Train wreck kills engineer, fireman, injures other crewmen

By Rhonda Chalfant Contributing Columnist

March 18, 2014

American folk music abounds with ballads detailing train wrecks and the brave engineers who died in those accidents. Often in these songs, the engineer is pushing to make up lost time and drives too fast around a curve or down a mountain. Sedalia, as a railroad center, lost many residents to train wrecks.

At 4:43 a.m. on Feb. 17, 1920, M.K. & T. passenger train No. 5, enroute from Sedalia to Parsona, Kan., rounded a curve near Lewis Station and derailed. Two engines left the tracks and overturned, dragging three baggage cars, two coaches and a chair car off the tracks. Lead Engineer Connie Doyle, of 605 S. Osage Ave., and fireman Joseph B. Jones, who lived in a multi-family dwelling favored by railroad workers at 1007 E. Third St., were crushed in the engine and died instantly.

The accident injured several crew members. The engineer of the second engine, J. W. Murrell, also of 1007 E. Third St., was thrown from the engine and suffered a broken arm, a severe cut on his forehead and many bruises. Fireman Thomas Bohon, of 501 E. Fourth St., sustained serious bruises when he jumped from the engine to the tender as the engine left the tracks.

Flagman Roy Spillers, who had been riding in the rear of the train, rushed to the aid of those in the leading cars. He suffered scalding burns as he attempted to rescue Bohon and others. Express Messenger Ernest Baumhoffer, of St. Louis, was bruised but was able to assist in the rescue efforts.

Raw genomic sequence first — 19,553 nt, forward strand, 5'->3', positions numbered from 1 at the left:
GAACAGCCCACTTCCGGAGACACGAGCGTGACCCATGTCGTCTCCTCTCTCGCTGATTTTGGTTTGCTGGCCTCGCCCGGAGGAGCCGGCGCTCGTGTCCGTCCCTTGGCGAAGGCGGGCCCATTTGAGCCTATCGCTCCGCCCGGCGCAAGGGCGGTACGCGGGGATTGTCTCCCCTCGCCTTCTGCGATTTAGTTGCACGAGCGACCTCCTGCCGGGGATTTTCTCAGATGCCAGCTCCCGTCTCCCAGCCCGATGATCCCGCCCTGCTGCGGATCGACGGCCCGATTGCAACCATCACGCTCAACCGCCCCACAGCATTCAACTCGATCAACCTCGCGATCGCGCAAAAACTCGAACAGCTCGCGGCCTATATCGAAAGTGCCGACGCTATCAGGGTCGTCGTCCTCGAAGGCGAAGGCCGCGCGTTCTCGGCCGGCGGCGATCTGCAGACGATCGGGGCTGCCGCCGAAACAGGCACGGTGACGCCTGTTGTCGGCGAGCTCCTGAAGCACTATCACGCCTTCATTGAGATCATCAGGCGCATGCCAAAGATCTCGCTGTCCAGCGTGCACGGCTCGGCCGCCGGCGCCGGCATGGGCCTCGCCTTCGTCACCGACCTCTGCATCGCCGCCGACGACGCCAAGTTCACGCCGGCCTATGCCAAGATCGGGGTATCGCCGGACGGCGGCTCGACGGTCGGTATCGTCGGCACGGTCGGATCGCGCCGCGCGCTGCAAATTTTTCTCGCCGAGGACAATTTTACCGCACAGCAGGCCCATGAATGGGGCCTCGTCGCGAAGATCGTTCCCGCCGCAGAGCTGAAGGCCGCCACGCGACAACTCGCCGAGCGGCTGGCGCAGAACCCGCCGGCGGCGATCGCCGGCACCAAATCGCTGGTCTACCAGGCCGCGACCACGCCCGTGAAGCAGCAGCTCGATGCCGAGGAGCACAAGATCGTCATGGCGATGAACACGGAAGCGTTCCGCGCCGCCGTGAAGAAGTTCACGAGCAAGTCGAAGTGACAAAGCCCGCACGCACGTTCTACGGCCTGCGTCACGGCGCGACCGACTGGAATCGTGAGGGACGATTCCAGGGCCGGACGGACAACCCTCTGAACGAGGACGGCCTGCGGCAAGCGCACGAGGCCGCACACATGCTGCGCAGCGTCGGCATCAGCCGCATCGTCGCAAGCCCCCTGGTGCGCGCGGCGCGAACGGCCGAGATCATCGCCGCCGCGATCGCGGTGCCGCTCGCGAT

Clouds of steam from the firebox hampered rescue efforts. Passengers heard cries from the wreckage and rescued express messenger Charles Kelly, of St. Louis, who was pinned under a 150 pound safe and a pile of trunks in the baggage car. Kelly received a fractured ankle and cuts on his legs. Surprisingly, no passengers were injured.

The M.K. & T. wrecker car arrived on the scene from Sedalia around 6:30 a.m.; a wrecker car from Parsons was on the scene. The two wreckers lifted the lead engine off engineer Doyle. Clearing the tracks of all the derailed cars took several hours.

Three Pullman cars carrying the injured workers and Doyle and Jones’ bodies were brought back to Sedalia via a detour onto the Missouri Pacific Line through Nevada, Mo. The deceased were taken to McLaughlin’s Funeral Home.

The injured were taken to the Katy Hospital on Hancock Avenue in Sedalia. They were X-rayed, examined and treated. Railroad surgeon E. F. Yancey told Sedalia Democrat reporters the injured were doing well and would recover.

According to the Democrat, 45-year-old Doyle was one of the oldest engineers on the Katy system, having worked for them for 27 years. One of the “most reliable and trustworthy employees,” he had never had an accident until the morning of his death.

Doyle was married to the former Maimi McBride and had a daughter, Marion, a student at William Woods College in Fulton, Mo. He was active in the Shrine Club of the Masonic Lodge and of the Brotherhood of Locomotive Engineers.

Jones and his bride had come to Sedalia in late 1919 when he began working for the M.K. & T. He was a member of the Brotherhood of Locomotive Firemen.

Investigators from the railroad interviewed the train crew and passengers in an attempt to determine the cause of the accident, but had not been able to identify a definite cause. Crew members said the train approached the curve “at a high rate of speed.” The railroad reported that No. 5 had left Sedalia at 3:55 a.m., 25 minutes late.

Like the folk-song engineers Casey Jones and Steve of the doomed Old 97, it appears Doyle was hurrying to get the train to its destination on time.